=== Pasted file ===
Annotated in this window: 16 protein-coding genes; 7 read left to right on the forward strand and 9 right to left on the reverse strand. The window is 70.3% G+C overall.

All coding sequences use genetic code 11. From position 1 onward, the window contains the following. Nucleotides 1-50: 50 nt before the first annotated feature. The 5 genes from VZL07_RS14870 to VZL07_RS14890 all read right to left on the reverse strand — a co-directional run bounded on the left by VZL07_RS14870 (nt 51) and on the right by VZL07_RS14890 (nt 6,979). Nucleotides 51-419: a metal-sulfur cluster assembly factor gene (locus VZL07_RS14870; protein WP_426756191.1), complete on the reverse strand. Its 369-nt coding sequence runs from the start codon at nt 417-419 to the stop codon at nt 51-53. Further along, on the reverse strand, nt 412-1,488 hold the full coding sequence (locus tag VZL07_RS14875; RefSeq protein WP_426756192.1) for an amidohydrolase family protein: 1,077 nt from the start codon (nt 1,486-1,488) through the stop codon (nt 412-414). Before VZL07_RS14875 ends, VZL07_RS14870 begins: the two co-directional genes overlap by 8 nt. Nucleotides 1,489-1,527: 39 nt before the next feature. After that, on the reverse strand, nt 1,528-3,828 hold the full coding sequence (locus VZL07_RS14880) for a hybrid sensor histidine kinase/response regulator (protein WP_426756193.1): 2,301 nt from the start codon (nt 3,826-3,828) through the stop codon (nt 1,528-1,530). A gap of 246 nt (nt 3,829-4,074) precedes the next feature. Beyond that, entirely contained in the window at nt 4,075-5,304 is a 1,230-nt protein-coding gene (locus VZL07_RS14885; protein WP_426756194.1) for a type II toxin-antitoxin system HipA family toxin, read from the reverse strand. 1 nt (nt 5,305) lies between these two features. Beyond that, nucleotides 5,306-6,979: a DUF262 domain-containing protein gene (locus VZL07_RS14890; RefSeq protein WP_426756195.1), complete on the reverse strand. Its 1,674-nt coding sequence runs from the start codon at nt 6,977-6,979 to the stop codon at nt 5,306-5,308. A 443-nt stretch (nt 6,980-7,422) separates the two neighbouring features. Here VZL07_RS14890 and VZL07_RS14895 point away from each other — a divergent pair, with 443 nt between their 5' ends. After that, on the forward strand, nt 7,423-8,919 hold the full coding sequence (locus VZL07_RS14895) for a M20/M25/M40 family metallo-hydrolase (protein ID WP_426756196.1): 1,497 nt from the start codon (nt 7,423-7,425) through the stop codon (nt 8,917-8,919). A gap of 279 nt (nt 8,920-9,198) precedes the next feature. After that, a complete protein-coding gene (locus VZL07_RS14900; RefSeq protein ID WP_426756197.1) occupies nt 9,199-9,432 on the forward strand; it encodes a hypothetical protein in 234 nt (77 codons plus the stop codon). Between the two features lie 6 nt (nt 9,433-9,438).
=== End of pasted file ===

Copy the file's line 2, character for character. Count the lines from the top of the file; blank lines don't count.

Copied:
All coding sequences use genetic code 11. From position 1 onward, the window contains the following. Nucleotides 1-50: 50 nt before the first annotated feature. The 5 genes from VZL07_RS14870 to VZL07_RS14890 all read right to left on the reverse strand — a co-directional run bounded on the left by VZL07_RS14870 (nt 51) and on the right by VZL07_RS14890 (nt 6,979). Nucleotides 51-419: a metal-sulfur cluster assembly factor gene (locus VZL07_RS14870; protein WP_426756191.1), complete on the reverse strand. Its 369-nt coding sequence runs from the start codon at nt 417-419 to the stop codon at nt 51-53. Further along, on the reverse strand, nt 412-1,488 hold the full coding sequence (locus tag VZL07_RS14875; RefSeq protein WP_426756192.1) for an amidohydrolase family protein: 1,077 nt from the start codon (nt 1,486-1,488) through the stop codon (nt 412-414). Before VZL07_RS14875 ends, VZL07_RS14870 begins: the two co-directional genes overlap by 8 nt. Nucleotides 1,489-1,527: 39 nt before the next feature. After that, on the reverse strand, nt 1,528-3,828 hold the full coding sequence (locus VZL07_RS14880) for a hybrid sensor histidine kinase/response regulator (protein WP_426756193.1): 2,301 nt from the start codon (nt 3,826-3,828) through the stop codon (nt 1,528-1,530). A gap of 246 nt (nt 3,829-4,074) precedes the next feature. Beyond that, entirely contained in the window at nt 4,075-5,304 is a 1,230-nt protein-coding gene (locus VZL07_RS14885; protein WP_426756194.1) for a type II toxin-antitoxin system HipA family toxin, read from the reverse strand. 1 nt (nt 5,305) lies between these two features. Beyond that, nucleotides 5,306-6,979: a DUF262 domain-containing protein gene (locus VZL07_RS14890; RefSeq protein WP_426756195.1), complete on the reverse strand. Its 1,674-nt coding sequence runs from the start codon at nt 6,977-6,979 to the stop codon at nt 5,306-5,308. A 443-nt stretch (nt 6,980-7,422) separates the two neighbouring features. Here VZL07_RS14890 and VZL07_RS14895 point away from each other — a divergent pair, with 443 nt between their 5' ends. After that, on the forward strand, nt 7,423-8,919 hold the full coding sequence (locus VZL07_RS14895) for a M20/M25/M40 family metallo-hydrolase (protein ID WP_426756196.1): 1,497 nt from the start codon (nt 7,423-7,425) through the stop codon (nt 8,917-8,919). A gap of 279 nt (nt 8,920-9,198) precedes the next feature. After that, a complete protein-coding gene (locus VZL07_RS14900; RefSeq protein ID WP_426756197.1) occupies nt 9,199-9,432 on the forward strand; it encodes a hypothetical protein in 234 nt (77 codons plus the stop codon). Between the two features lie 6 nt (nt 9,433-9,438).